Many business owners say selling their business feels like giving a child up for adoption. As it turns out, that’s not just a metaphor. Research shows entrepreneurs really do think of their business as a kid.
Researchers found parallel brain activity between owners thinking about their business and parents thinking about their kids. In either case, similar areas of the brain lit up, including areas associated with parenting, pleasant sensations, and rewards.
Researchers say the phenomenon provides a deeper understanding of “entrepreneurial bonding.” I say it explains why selling your business can be such an emotional rollercoaster. As owners exit their business, they’re struggling with issues like these:
Letting go. Many business owners feel like their identity is wrapped up in their business. Some can’t believe the business can thrive without them. Others don’t know who they’d be without the business.
Proud Parent Syndrome™. In the same way, parents can be blind to their children’s faults, they may struggle to see their company’s weakness. Some owners are unwilling to hear the business is worth less than they think it is.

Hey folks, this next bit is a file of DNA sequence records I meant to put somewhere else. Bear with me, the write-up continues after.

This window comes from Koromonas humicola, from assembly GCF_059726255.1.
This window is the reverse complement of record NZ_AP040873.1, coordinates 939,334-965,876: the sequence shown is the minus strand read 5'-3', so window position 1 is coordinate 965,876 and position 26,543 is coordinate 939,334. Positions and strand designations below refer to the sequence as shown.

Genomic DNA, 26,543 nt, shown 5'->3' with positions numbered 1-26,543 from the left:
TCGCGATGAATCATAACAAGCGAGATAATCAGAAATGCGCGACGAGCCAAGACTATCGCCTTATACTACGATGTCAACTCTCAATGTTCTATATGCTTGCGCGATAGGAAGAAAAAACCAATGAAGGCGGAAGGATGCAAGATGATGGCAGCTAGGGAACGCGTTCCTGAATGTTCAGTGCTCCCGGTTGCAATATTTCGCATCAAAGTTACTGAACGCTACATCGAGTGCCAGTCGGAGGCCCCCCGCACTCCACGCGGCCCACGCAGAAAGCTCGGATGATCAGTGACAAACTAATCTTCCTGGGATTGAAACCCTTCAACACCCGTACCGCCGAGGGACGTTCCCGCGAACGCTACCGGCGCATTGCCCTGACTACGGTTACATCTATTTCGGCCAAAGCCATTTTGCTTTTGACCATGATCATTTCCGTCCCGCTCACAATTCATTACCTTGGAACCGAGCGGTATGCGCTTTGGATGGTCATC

Sleepless nights. At some point in every M&A negotiation, you’re going to lie awake at night wondering if you’re doing the right thing. Are you getting enough value for your business? Is the buyer a good fit?
Any parent knows what it’s like to lie awake in the middle of the night worrying. When selling, business owners can help avoid sleepless nights by working with an M&A advisor to put their business on the open market without an asking price. When you bring multiple buyers to the table in an auction-like environment, you know you’re getting the best the market can bear.
Legacy over money. When sellers have multiple options to choose from, they sometimes choose a buyer for culture fit over money. They may accept a lower price to work with a buyer who’s going to mesh with their team and keep the business local.
It’s not unlike parents who want to give their kids the best and are willing to sacrifice themselves to make that happen. At the end of the day, when selling your business, it’s never just business. It’s very, very personal.
Jim Friesen, MBA, CPA, CMA, CM&AA
Founder | M&A Advisor